Assassin's Creed 3 Remastered Review
A nice trip back in time and a great way to revisit colonial New England.
A lot has happened to the Assassin’s Creed series in the seven years since Assassin’s Creed 3 first came out. It was quickly overshadowed in 2013 by the follow-up, Assassin’s Creed IV: Black Flag, which remains one of my all-time favorites – but that’s in part because of how well AC4 built upon the naval combat concepts introduced by its Colonial predecessor. Since then, our expectations for the series have been changed yet again by the RPG-influenced Assassin’s Creed Origins and Odyssey, which revamped combat control in a way that’s hard to go back from. So while I’m glad to say Assassin’s Creed 3 Remastered does do a great job bringing the appearance of this 18th-century world and its characters of this 2012 game up to 2019 standards, there’s a lot of creakiness to it that even the gameplay tweaks it makes can’t entirely smooth out.
The whole package includes all the DLC (including the Tyranny of King George trilogy about an evil George Washington), as well as Assassin’s Creed 3: Liberation HD (originally for the Vita) and extra behind-the-scenes content. It’s a nice touch by Ubisoft that everyone who bought the season pass for the excellent Assassin’s Creed Odyssey gets AC3 Remastered for free.
The first and most obvious upgrade comes by way of the graphics. Assassin’s Creed 3 and Liberation are both available in 4K, provided you have an Xbox One X or PS4 Pro, though only at 30fps. On PC, with an EVGA GeForce GTX 1080 8GB FTW and Intel i7-7700K CPU, I was able to crank all the settings to Ultra and run in 1440p at a steady 60fps (where it appears Ubisoft has locked it), and wow: What a difference it makes.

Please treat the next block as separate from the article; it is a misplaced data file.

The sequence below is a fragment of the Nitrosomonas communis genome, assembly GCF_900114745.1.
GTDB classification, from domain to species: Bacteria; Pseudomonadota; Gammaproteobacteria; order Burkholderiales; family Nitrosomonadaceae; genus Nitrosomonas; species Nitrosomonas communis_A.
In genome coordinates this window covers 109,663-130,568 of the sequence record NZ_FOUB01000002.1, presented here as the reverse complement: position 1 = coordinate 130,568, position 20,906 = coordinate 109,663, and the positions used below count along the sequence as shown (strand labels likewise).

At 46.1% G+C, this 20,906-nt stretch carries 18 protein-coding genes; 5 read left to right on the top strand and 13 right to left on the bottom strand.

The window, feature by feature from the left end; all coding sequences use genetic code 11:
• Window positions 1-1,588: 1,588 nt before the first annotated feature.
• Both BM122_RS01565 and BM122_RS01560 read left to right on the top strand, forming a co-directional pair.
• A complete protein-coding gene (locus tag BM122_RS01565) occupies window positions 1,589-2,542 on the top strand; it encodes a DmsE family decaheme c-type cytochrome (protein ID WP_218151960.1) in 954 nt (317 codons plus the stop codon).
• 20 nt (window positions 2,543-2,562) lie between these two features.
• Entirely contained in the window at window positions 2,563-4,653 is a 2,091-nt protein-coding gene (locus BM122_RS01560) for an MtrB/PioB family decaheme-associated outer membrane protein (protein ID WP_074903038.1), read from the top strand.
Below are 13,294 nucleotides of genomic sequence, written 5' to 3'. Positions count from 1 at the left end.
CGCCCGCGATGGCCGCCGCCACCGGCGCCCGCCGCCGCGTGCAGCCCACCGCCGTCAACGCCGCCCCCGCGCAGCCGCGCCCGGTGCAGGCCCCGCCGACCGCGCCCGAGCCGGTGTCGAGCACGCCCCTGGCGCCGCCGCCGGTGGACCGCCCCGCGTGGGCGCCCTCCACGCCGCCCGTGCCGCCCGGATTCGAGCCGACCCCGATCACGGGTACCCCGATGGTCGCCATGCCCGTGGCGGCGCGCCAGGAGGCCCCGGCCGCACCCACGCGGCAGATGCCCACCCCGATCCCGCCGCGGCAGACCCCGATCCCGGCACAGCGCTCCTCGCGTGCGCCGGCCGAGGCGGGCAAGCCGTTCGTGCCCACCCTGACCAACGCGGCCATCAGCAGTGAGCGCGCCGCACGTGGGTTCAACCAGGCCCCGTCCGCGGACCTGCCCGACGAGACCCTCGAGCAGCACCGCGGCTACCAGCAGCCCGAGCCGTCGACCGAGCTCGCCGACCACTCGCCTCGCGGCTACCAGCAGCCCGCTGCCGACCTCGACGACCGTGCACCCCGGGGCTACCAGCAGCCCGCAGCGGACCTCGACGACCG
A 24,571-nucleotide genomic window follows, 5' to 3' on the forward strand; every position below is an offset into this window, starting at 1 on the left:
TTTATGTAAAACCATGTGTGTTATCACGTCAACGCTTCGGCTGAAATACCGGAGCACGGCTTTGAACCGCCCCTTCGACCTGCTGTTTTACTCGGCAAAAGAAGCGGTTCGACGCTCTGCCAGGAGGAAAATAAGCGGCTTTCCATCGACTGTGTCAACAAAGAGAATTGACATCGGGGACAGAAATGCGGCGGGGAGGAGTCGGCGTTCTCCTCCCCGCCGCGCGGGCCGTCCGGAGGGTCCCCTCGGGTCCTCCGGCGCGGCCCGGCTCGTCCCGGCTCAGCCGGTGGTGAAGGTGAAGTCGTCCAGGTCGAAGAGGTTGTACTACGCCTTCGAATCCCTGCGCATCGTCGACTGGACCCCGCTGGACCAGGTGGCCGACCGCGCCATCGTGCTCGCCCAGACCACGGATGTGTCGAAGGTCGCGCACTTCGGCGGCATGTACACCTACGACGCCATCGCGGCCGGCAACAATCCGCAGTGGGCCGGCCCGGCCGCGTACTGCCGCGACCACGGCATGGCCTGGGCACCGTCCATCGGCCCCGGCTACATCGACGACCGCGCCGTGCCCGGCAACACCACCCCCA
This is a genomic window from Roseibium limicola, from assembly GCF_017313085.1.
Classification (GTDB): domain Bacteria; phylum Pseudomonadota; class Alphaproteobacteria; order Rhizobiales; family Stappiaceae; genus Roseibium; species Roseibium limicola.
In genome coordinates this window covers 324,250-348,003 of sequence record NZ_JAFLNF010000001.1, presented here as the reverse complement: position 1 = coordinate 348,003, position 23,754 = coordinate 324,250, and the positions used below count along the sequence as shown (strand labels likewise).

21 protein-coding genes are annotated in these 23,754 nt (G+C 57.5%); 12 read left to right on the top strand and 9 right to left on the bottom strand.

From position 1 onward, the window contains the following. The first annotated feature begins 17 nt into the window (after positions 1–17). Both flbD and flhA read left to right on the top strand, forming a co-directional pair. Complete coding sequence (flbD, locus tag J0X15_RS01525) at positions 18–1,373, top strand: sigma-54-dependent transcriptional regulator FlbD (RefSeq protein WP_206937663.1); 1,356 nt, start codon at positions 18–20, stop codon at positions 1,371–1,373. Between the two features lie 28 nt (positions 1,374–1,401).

Everything that’s not alive in Assassin’s Creed 3 now looks incredibly realistic.
Everything that’s not alive in Assassin’s Creed 3 now looks incredibly realistic (except for corpses, I suppose, which occasionally rag doll hilariously). The brick buildings and cobblestone streets of Boston are absolutely amazing in their new fidelity. Wooden shingles on the roofs of houses and other landmarks in the cities look like they were individually hewn from cedar and the bricks making up much of the city look fantastic.
Windows, while not actually transparent as they should be, have a frosted look that reflects the light and absolutely nails the imperfect window glass of the period. Wooden buildings, too, look magnificently lifelike thanks to grain and wear like you would expect to see on a stained, Colonial-style home.
Outside the cities, the wilderness, too, has a new life about it. The forests in the spring and summer are teeming with plant life, and the snow in the winter sparkles like its real-life counterpart. The frontier isn’t nearly as breathtaking as the one Rockstar crafted for Red Dead Redemption 2, but it’s almost on par with Ubisoft’s two most recent Far Cry games.
(Liberation, too, looks good with a new coat of paint, but I didn’t find the effect isn’t as dramatic. The version included here is a port of the HD version, which already was an enormous upgrade from the Vita onto the 360 and PS3, but running in higher resolution can only do so much. It’s also Liberation, which is a mediocre AC game at best.)